Wednesday, January 25, 2012


I love epics. The struggle of good versus evil and the journeys that the characters embark on are some of the things that I like best about fantasy books. I recently re-read Banewreaker by Jaqueline Carey. I was once again impressed by her story telling and the way she made a simple good versus evil plot into a complex story that forces the reader to challenge their perspective on what is good and what is evil.
For anyone who is familiar with The Lord of the Ring trilogy the parallels between the two become instantly apparent. There is a strong and kind good wizard, a group of people journeying together to thwart evil, there are elves, dwarfs, and men. There is a quest that only the weakest character can fulfill in order to bring down the dark lord. There is the land bathed in darkness with frightening creatures guarding it. The similarities weave through the plot. Unlike The Lord of the Ring trilogy, it is told primarily from the perspective of what might be termed the "evil" side. I found myself quickly rooting for the "evil" characters because Carey is able to give those characters a perspective and a motive outside of being evil. They do not see themselves as evil, but just in their grievances. The "good" are portrayed as being unyielding, blindly following their lord without thought or care to what their opponents believe.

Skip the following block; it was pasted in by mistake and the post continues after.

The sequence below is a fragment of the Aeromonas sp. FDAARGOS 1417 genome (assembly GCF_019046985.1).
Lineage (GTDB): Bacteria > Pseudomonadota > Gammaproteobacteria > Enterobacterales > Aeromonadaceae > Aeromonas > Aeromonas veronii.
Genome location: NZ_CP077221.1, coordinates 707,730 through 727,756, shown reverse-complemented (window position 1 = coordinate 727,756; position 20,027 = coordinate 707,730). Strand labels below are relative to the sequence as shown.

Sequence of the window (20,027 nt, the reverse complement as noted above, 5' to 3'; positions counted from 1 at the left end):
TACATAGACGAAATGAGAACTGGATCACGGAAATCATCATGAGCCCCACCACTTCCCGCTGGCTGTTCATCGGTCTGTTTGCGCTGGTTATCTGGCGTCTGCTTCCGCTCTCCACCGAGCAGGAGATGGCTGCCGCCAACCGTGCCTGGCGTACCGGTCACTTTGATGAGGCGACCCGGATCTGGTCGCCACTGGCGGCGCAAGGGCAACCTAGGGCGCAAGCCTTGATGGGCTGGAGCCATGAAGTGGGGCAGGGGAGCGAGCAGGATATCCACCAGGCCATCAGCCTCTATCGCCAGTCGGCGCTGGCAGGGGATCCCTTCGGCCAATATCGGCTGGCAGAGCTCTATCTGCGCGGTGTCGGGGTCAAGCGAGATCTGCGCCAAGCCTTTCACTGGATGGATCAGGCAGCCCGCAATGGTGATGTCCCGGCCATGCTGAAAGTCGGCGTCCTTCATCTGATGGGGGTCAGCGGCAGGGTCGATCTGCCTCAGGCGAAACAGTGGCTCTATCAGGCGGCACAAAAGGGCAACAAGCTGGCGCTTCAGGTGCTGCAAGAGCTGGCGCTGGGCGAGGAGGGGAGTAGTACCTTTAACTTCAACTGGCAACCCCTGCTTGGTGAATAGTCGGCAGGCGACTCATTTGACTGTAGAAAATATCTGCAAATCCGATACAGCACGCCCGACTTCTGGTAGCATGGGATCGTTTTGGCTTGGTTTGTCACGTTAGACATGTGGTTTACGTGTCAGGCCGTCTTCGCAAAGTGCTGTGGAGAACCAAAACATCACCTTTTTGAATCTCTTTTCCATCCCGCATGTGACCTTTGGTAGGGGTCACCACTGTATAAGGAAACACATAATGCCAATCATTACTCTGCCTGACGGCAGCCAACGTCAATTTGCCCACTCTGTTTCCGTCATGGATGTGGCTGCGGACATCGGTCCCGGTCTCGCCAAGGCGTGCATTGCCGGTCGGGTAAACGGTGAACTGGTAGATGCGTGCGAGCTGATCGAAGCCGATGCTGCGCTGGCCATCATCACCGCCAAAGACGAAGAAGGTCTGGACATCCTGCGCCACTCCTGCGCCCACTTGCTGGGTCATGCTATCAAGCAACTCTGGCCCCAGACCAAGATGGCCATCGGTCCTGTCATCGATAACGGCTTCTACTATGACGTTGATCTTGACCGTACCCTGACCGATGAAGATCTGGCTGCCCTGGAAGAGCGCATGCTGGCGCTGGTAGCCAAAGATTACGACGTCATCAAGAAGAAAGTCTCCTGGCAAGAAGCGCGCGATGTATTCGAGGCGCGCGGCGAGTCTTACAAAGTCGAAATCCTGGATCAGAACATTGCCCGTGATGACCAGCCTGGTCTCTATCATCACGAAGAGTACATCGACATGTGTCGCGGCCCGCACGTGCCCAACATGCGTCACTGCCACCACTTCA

This story creates an incredibly complex world that compels the reader to question their own biases and perspectives. What is good? What is evil? We may believe our opponents in life to be wrong whether they be the enemy on the battle field or the enemy in the office. They equally believe us to be wrong. I enjoy stories with a clear bad guy like in the Lord of the Rings. A bad guy whose entire purpose is to be evil and dominate all that is good. The objective is clear and straightforward even though the path to destroying evil is often difficult and complicated. However, it is refreshing to read a story that more closely mirrors real life. The battles we fight in every day life are complex with each side believing in their own truth and approaching the conflict with justified motives and perspectives. What would happen if we took the time to understand the perspective of our enemies to put on the glasses they are wearing for a while? What does it look like to have empathy for your enemy? We might decide that it is a battle that we have to fight, but instead of viewing our enemies as "evil" we can view them as people, people with similar fears, joys, and sorrows. And I believe that makes all the differences.

No comments:

Post a Comment